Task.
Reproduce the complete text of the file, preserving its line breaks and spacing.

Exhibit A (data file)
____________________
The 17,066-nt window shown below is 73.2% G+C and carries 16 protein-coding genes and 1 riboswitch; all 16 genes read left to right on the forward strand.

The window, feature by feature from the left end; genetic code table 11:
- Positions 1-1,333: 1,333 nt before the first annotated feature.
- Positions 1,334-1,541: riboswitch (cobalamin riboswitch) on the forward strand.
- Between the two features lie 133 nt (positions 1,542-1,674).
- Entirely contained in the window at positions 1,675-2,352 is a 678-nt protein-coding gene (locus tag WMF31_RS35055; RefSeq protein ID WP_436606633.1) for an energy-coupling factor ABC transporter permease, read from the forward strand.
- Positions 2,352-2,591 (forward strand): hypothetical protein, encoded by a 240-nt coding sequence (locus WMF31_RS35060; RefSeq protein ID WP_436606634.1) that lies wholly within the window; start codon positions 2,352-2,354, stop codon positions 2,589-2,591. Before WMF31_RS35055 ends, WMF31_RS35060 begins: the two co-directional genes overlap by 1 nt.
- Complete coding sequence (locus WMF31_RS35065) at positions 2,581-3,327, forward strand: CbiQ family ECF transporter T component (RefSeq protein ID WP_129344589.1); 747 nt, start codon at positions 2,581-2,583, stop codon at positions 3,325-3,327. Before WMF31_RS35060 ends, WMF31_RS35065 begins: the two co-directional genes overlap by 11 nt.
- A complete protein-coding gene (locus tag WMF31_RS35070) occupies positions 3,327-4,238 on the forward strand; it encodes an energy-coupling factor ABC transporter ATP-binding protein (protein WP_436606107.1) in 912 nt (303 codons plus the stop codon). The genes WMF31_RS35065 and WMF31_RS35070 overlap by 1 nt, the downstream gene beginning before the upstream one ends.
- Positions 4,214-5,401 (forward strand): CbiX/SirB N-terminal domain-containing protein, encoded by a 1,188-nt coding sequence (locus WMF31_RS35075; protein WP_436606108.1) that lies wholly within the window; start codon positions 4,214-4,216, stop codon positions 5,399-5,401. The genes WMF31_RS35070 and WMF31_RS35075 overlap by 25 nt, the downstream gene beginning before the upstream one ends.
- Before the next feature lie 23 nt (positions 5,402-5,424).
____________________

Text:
The 17,066-nt window shown below is 73.2% G+C and carries 16 protein-coding genes and 1 riboswitch; all 16 genes read left to right on the forward strand.

The window, feature by feature from the left end; genetic code table 11:
- Positions 1-1,333: 1,333 nt before the first annotated feature.
- Positions 1,334-1,541: riboswitch (cobalamin riboswitch) on the forward strand.
- Between the two features lie 133 nt (positions 1,542-1,674).
- Entirely contained in the window at positions 1,675-2,352 is a 678-nt protein-coding gene (locus tag WMF31_RS35055; RefSeq protein ID WP_436606633.1) for an energy-coupling factor ABC transporter permease, read from the forward strand.
- Positions 2,352-2,591 (forward strand): hypothetical protein, encoded by a 240-nt coding sequence (locus WMF31_RS35060; RefSeq protein ID WP_436606634.1) that lies wholly within the window; start codon positions 2,352-2,354, stop codon positions 2,589-2,591. Before WMF31_RS35055 ends, WMF31_RS35060 begins: the two co-directional genes overlap by 1 nt.
- Complete coding sequence (locus WMF31_RS35065) at positions 2,581-3,327, forward strand: CbiQ family ECF transporter T component (RefSeq protein ID WP_129344589.1); 747 nt, start codon at positions 2,581-2,583, stop codon at positions 3,325-3,327. Before WMF31_RS35060 ends, WMF31_RS35065 begins: the two co-directional genes overlap by 11 nt.
- A complete protein-coding gene (locus tag WMF31_RS35070) occupies positions 3,327-4,238 on the forward strand; it encodes an energy-coupling factor ABC transporter ATP-binding protein (protein WP_436606107.1) in 912 nt (303 codons plus the stop codon). The genes WMF31_RS35065 and WMF31_RS35070 overlap by 1 nt, the downstream gene beginning before the upstream one ends.
- Positions 4,214-5,401 (forward strand): CbiX/SirB N-terminal domain-containing protein, encoded by a 1,188-nt coding sequence (locus WMF31_RS35075; protein WP_436606108.1) that lies wholly within the window; start codon positions 4,214-4,216, stop codon positions 5,399-5,401. The genes WMF31_RS35070 and WMF31_RS35075 overlap by 25 nt, the downstream gene beginning before the upstream one ends.
- Before the next feature lie 23 nt (positions 5,402-5,424).